One of the key proponents of Budapest’s street art scene is the Színes Város group – in English, that’s the Colourful City group – which organises a number of murals on various barren walls of the city and invites artists to have their way.
Színes Város is constantly bringing new life to old walls. Here’re a few of their most recent projects, showing off some incredible creations.
Kertész Street 27
The theme of Színes Város’ last festival was gastronomy and wine, and that’s what these four murals – each painted within a particular courtyard on Kertész Street – all represent. This first mural is by German artist HRVB. It illustrates the creation of the popular Hungarian dish, pörkölt.
Immediately beside this is a mural by Vidám The Weird, a Berlin-based artist, who returned to his home country to decorate its capital city. The unique, boxy style of his creations can be seen in this portrayal of a typical scene from a Budapest market.
Meanwhile, Spanish artist Dan Ferrer tackled Alice In Wonderland, pairing the iconic ‘Eat Me’ moment from the book with a sense of piousness. Alice here can be considered almost angelic – despite her pained appearance – as she is soon to break out of her enclosure. It’s an expressive piece about determination and motivation.
The last on Kertész Street is this colourful creation from a trio of Hungarian artists by the names of Fat Heat, Mr. Zero and ObieOne. It’s a neon rendition of the Pan Galactic Gargle Blaster, a.k.a. the ‘best drink in existence’, from The Hitchhiker’s Guide to the Galaxy.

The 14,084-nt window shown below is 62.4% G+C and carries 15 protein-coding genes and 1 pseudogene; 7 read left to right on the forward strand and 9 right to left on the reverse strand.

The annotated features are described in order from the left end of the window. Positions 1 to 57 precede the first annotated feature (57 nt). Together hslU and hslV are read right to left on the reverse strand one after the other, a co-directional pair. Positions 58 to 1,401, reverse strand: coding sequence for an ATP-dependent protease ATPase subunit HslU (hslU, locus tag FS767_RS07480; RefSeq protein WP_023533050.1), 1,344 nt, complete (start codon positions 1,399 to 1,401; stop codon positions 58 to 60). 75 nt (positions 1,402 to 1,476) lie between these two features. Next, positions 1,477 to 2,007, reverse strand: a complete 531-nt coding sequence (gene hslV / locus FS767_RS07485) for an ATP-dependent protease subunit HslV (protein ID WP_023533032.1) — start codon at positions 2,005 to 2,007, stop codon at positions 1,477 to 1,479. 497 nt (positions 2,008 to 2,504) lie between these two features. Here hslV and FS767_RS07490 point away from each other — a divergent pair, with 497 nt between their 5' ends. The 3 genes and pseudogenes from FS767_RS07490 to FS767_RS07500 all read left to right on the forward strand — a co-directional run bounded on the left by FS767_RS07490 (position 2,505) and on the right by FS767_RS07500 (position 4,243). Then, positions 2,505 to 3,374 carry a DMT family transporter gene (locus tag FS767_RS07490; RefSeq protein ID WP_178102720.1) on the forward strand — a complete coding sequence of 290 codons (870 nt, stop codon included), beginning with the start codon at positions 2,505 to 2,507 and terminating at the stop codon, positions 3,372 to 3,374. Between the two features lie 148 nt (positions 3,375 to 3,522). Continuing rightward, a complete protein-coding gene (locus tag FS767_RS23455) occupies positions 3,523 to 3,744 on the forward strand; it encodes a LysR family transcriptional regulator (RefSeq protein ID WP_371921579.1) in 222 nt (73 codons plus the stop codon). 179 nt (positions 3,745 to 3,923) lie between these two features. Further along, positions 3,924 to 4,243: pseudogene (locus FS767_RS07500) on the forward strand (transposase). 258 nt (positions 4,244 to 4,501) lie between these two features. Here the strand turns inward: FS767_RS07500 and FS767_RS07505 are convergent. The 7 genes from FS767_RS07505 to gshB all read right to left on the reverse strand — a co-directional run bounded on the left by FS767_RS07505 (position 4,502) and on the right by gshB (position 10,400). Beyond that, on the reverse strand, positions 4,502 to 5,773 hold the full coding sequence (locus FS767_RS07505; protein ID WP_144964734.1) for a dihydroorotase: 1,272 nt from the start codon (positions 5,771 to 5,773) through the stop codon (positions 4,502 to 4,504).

Nagy Diófa Street
Not far from Kertész is Nagy Diófa and this new mural – a perfect fit for the party district of Budapest. Hungarian artist Attila Balogh portrays the Greek god of wine, Dionysus, as he squeezes wine from the grapes.
Over on the ‘Buda’ side is Ruben Sanchez’s creation. The Madrid-based artist wanted to represent a more wholesome approach to gastronomy, so he came up with a beautiful illustration that covered an entire wall. His colourful style inspires viewers to adopt an appreciation for good food, instead of craving unhealthy foods.
Located a bit further out from the centre of Budapest is this quaint new addition by Polish artist Pawel Ryżko, which reflects his typical constructivist style. Leveraging this style, Ryżko turned the theme into what could be seen as a classy poster advertisement for wine.
On the opposite side of the bridge is this piece by Christian Böhmer, which offers an introspective look at our connected world. It speaks to how, even in the intimate setting of a dinner date, we may find ourselves absorbed with those electronic black mirrors in our pocket.
Another recent piece from the Színes Város festival is this huge creation by Dorottya Jakócs, painted on the pillars of Rákoczi Bridge. It forgoes the gastronomic theme in favour of a commentary on the nature of urban development.